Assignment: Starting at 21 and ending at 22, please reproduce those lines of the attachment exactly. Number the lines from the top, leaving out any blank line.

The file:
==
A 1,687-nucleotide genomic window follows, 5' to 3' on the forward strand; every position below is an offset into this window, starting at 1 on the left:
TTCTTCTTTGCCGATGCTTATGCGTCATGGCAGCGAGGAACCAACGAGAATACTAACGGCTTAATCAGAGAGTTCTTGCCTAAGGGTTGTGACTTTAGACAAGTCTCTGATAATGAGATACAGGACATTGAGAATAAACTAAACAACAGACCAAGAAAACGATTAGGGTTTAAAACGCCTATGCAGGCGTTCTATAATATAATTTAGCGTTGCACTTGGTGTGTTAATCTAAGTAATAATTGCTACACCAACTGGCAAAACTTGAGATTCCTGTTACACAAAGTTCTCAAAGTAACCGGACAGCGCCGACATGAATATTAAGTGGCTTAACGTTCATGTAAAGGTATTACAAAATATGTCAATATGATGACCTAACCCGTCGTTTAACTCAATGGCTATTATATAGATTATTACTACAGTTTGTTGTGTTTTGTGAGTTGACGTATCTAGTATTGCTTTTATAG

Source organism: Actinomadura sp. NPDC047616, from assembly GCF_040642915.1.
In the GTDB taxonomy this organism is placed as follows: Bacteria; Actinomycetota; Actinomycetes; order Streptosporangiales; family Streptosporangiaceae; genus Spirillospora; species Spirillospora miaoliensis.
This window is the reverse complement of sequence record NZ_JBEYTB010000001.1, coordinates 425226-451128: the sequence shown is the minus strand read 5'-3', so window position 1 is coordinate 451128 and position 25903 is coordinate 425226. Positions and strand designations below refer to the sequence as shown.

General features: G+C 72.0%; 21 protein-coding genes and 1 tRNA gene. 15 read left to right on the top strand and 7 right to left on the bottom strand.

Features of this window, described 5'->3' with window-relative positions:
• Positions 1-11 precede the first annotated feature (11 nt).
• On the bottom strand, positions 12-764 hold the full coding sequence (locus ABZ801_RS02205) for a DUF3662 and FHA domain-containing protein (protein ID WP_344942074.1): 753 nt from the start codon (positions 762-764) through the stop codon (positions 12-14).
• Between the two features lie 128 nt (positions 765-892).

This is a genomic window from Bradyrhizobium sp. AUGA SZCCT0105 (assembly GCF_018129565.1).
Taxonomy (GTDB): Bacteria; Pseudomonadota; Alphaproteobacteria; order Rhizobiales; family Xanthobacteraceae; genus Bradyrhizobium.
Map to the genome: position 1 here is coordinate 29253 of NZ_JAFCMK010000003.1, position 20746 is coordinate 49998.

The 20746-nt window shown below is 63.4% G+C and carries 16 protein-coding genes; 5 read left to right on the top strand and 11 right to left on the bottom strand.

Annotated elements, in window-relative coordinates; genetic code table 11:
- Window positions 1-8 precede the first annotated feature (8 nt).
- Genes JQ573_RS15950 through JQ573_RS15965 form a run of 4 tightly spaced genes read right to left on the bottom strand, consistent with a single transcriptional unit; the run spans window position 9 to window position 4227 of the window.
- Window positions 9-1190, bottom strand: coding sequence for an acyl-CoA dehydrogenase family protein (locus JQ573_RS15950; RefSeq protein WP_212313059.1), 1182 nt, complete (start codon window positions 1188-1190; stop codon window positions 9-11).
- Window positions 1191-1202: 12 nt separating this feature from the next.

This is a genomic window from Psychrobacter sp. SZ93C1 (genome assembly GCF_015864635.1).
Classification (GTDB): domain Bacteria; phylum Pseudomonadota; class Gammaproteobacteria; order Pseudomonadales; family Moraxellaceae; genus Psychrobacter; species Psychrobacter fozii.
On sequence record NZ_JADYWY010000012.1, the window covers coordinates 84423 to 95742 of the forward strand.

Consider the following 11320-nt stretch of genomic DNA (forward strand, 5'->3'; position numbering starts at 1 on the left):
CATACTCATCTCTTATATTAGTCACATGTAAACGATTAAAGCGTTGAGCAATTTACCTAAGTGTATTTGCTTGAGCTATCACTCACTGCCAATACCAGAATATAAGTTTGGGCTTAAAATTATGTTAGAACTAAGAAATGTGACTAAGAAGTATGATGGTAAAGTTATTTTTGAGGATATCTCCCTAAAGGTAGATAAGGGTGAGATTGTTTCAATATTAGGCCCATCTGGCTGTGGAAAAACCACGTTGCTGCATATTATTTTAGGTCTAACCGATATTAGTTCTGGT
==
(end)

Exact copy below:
Classification (GTDB): domain Bacteria; phylum Pseudomonadota; class Gammaproteobacteria; order Pseudomonadales; family Moraxellaceae; genus Psychrobacter; species Psychrobacter fozii.
On sequence record NZ_JADYWY010000012.1, the window covers coordinates 84423 to 95742 of the forward strand.